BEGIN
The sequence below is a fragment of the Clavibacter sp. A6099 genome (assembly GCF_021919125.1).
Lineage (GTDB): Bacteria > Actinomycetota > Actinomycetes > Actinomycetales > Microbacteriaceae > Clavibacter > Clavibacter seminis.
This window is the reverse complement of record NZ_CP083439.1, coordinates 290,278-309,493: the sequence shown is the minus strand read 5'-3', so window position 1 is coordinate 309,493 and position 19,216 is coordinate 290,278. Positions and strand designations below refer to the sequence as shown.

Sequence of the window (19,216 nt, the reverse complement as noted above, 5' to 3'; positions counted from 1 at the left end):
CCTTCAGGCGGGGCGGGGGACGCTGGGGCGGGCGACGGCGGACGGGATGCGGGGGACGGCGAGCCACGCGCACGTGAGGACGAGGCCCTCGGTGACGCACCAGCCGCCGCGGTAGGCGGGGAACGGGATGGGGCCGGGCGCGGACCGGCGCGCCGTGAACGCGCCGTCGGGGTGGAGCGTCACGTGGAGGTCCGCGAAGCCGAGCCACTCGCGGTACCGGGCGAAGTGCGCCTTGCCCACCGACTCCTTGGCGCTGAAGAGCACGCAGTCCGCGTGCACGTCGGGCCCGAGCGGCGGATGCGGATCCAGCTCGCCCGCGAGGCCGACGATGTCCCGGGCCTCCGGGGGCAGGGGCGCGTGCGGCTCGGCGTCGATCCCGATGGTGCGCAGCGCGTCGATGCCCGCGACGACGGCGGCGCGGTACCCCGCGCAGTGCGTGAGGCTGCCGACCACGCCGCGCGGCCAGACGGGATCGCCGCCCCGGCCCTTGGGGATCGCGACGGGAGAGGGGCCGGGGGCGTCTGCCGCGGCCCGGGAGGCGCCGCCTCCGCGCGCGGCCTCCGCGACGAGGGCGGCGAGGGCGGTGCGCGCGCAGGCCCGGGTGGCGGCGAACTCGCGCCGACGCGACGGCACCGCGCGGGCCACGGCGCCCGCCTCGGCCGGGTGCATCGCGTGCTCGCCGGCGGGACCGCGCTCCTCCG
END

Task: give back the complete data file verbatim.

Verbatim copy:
The sequence below is a fragment of the Clavibacter sp. A6099 genome (assembly GCF_021919125.1).
Lineage (GTDB): Bacteria > Actinomycetota > Actinomycetes > Actinomycetales > Microbacteriaceae > Clavibacter > Clavibacter seminis.
This window is the reverse complement of record NZ_CP083439.1, coordinates 290,278-309,493: the sequence shown is the minus strand read 5'-3', so window position 1 is coordinate 309,493 and position 19,216 is coordinate 290,278. Positions and strand designations below refer to the sequence as shown.

Sequence of the window (19,216 nt, the reverse complement as noted above, 5' to 3'; positions counted from 1 at the left end):
CCTTCAGGCGGGGCGGGGGACGCTGGGGCGGGCGACGGCGGACGGGATGCGGGGGACGGCGAGCCACGCGCACGTGAGGACGAGGCCCTCGGTGACGCACCAGCCGCCGCGGTAGGCGGGGAACGGGATGGGGCCGGGCGCGGACCGGCGCGCCGTGAACGCGCCGTCGGGGTGGAGCGTCACGTGGAGGTCCGCGAAGCCGAGCCACTCGCGGTACCGGGCGAAGTGCGCCTTGCCCACCGACTCCTTGGCGCTGAAGAGCACGCAGTCCGCGTGCACGTCGGGCCCGAGCGGCGGATGCGGATCCAGCTCGCCCGCGAGGCCGACGATGTCCCGGGCCTCCGGGGGCAGGGGCGCGTGCGGCTCGGCGTCGATCCCGATGGTGCGCAGCGCGTCGATGCCCGCGACGACGGCGGCGCGGTACCCCGCGCAGTGCGTGAGGCTGCCGACCACGCCGCGCGGCCAGACGGGATCGCCGCCCCGGCCCTTGGGGATCGCGACGGGAGAGGGGCCGGGGGCGTCTGCCGCGGCCCGGGAGGCGCCGCCTCCGCGCGCGGCCTCCGCGACGAGGGCGGCGAGGGCGGTGCGCGCGCAGGCCCGGGTGGCGGCGAACTCGCGCCGACGCGACGGCACCGCGCGGGCCACGGCGCCCGCCTCGGCCGGGTGCATCGCGTGCTCGCCGGCGGGACCGCGCTCCTCCG